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Do I really need flotation foam?

This is a question that comes up more than you would think. The simple answer is that if the boat is under 20' long, YES! All outboard powered boats under 20' long are required by federal law to have upright and level flotation. Sterndrive and inboard powered boats under 20' long are required to have basic flotation. It is also a requirement of the American Boat and Yacht Council, otherwise known as ABYC. ABYC standards are more complete than US Coast Guard regulations. If you are in the EU, I believe the CE rules are almost the same as ABYC. In Australia, I think you are only required to have basic flotation under 20 feet. If you are outside the USA, check with your local regulations as I can't be an expert on them all!

The ABYC publishes a book about the size of the phone book in a medium size city. In it they have standards for nearly every facet and system in a boat. While these are voluntary standards, nearly all quality builders follow them. In fact, when the Coast Guard wants to change the rules they sometimes get the ABYC to update theirs as it is easier than getting things through congress. Why would you follow these rules? If you are a professional builder and find yourself in a lawsuit, you better have followed the standards! If not, just try to settle for as little as possible as you'll likely lose. You should probably keep that in mind if you ever want to sell that boat you are building in your garage . . . or if you take any clumsy friends out with you.

I am a member of ABYC and try to follow all of the standards that pertain to each boat I design. This helps me ensure that the boats I design will be safe for you and your family. I don't consider this optional, it is mandatory to me! The standards are updated regularly and have been proven for many years to help produce a safer, higher quality boat. They work so well they are actually referred to in the boating safety laws of other countries.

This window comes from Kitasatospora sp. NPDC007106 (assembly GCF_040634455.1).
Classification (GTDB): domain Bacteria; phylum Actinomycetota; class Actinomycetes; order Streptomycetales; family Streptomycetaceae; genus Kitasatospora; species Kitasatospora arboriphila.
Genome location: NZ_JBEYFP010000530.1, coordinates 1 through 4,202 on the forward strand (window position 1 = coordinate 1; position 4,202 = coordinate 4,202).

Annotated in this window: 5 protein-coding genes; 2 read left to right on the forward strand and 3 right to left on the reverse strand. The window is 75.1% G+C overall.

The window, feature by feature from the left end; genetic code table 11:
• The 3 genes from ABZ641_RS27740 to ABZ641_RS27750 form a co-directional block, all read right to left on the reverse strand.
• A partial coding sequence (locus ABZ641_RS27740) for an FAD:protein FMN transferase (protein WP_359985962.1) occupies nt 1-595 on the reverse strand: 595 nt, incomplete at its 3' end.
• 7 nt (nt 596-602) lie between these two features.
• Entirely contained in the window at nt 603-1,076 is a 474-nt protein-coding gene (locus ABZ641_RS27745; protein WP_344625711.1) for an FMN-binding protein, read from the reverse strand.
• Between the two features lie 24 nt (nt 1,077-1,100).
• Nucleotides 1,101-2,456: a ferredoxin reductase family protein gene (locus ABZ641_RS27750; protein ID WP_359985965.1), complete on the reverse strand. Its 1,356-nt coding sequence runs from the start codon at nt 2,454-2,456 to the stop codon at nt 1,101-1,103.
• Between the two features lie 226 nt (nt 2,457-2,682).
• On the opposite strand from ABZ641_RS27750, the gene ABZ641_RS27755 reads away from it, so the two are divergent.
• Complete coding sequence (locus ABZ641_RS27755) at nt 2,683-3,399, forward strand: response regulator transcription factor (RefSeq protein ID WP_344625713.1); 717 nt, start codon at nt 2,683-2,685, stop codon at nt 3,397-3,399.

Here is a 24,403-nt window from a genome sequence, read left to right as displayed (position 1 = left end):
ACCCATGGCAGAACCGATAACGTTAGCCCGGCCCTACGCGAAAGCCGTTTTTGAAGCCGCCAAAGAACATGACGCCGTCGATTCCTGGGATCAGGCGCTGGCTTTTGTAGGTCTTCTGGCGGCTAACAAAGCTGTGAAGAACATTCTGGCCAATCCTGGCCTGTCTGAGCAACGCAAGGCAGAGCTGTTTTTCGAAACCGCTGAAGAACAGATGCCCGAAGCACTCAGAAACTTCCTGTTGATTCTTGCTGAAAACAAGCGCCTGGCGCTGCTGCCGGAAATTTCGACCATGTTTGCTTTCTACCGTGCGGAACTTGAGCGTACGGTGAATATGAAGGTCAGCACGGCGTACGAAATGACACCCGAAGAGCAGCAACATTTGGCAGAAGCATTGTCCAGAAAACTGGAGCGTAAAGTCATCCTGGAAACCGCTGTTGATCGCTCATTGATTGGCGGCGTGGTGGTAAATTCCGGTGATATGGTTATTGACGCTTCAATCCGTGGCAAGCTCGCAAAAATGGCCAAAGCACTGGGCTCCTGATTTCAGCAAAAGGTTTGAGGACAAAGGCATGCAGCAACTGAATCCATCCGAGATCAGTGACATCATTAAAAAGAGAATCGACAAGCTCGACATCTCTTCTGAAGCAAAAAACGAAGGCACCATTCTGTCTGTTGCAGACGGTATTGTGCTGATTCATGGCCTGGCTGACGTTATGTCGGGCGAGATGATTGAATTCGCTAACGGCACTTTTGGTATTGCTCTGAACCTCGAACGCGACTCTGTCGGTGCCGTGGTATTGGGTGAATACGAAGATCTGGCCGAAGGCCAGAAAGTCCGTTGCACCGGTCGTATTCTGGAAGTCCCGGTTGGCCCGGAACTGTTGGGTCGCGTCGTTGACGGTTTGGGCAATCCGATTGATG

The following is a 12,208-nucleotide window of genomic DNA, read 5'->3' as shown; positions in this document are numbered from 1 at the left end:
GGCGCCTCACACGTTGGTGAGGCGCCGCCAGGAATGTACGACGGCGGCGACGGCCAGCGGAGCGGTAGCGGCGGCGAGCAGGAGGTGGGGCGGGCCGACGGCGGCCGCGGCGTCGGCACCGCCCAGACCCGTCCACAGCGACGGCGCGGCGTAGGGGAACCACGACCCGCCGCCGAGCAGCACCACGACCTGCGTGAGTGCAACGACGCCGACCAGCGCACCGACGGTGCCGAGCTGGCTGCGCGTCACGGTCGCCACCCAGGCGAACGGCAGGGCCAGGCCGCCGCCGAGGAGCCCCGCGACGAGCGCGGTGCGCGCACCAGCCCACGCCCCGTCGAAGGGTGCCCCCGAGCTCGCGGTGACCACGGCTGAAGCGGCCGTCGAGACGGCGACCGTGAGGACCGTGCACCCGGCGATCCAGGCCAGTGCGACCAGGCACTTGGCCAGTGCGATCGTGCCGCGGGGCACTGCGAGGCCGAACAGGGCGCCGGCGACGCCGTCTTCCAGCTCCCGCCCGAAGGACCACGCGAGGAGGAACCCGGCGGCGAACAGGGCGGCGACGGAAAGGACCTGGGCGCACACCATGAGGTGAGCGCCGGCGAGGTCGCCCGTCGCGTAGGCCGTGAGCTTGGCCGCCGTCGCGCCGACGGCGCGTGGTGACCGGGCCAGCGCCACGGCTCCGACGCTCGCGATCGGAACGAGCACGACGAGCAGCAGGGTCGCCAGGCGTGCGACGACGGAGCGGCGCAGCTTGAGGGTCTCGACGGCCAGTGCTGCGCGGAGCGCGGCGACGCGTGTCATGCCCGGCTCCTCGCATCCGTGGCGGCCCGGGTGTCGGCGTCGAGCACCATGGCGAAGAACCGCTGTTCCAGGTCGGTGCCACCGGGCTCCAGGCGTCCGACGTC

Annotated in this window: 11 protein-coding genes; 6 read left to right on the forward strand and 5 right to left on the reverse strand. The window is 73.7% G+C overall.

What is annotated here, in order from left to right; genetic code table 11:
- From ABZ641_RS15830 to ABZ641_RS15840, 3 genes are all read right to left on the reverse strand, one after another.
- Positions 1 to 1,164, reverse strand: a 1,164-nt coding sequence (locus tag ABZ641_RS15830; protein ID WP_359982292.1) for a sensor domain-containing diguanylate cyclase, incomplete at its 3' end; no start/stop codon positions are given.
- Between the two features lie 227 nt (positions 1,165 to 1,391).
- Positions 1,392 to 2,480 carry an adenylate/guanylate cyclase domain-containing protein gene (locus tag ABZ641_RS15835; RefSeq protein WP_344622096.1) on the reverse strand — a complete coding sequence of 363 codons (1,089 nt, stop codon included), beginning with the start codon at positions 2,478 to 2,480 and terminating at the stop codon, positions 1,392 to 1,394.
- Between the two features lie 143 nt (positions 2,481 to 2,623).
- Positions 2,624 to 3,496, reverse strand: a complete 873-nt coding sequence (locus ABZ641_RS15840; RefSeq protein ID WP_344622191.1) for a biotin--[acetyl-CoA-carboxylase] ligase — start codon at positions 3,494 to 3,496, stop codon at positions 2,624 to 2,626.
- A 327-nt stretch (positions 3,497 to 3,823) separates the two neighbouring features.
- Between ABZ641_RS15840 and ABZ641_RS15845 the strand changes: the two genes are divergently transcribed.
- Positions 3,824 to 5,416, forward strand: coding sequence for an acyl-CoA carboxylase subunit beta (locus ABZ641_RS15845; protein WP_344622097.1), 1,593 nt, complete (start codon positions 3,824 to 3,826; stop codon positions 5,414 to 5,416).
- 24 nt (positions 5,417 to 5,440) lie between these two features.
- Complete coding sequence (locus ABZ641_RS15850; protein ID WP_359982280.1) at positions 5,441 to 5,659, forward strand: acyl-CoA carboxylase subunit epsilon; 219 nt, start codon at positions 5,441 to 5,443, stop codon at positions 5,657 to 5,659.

In the plan sets for my designs under 20 feet I include a flotation foam drawing. This drawing shows where to place the foam in the boat and how much to include. Again, this is a federal requirement and really isn't up for debate. It is required whether your boat came from a production builder or if it came from a pile of lumber in your backyard. I very strongly suggest that you follow this drawing closely. It isn't just getting enough foam to float the boat, you have to distribute it properly about the boat so the boat will float in an upright position if swamped. The Osprey and Crystal designs don't have a lot of freeboard and their cockpits are not self bailing. I can not stress this enough, the foam in these boats is a critical safety feature!

This is so important that if you make major changes to the design while building, we should revisit the foam arrangement to make sure it still meets the rules. So if you have added a bunch of stuff and overbuilt "just a little", then we probably need to talk! Changing the weight or the distribution of the weights will effect the foam.

What if the boat is over 20 feet? We really don't care about you guys . . . just kidding! On boats over 20 feet flotation is not required. Most production boats have it though as it adds a touch more safety if the boat is sinking. It also makes the boat ride quieter. Did you ever see a boat that has foundered and it is floating upside down or with just its bow sticking out of the water? That is because the under deck spaces were filled with foam, but none was placed up high. Once the deck became awash it was more stable upside down than right side up. That is why smaller boats are required to have upright and level flotation. I don't particularly like foam on larger boats as it tends to trap water in inaccessible locations, although that's not as big an issue on fiberglass boats as it is on wooden boats, at least not for the first few years. If you choose to skip the foam, it is possible your state will refuse to issue you a hull number. The boat can't be registered until it passes inspection and gets a hull number. Just imagine yourself sawing the boat apart in order to add the foam!

So, do you need that foam? If I include a drawing for flotation foam and don't label it optional, then IT IS REQUIRED BY LAW! Sorry to shout, but a few of you haven't been listening!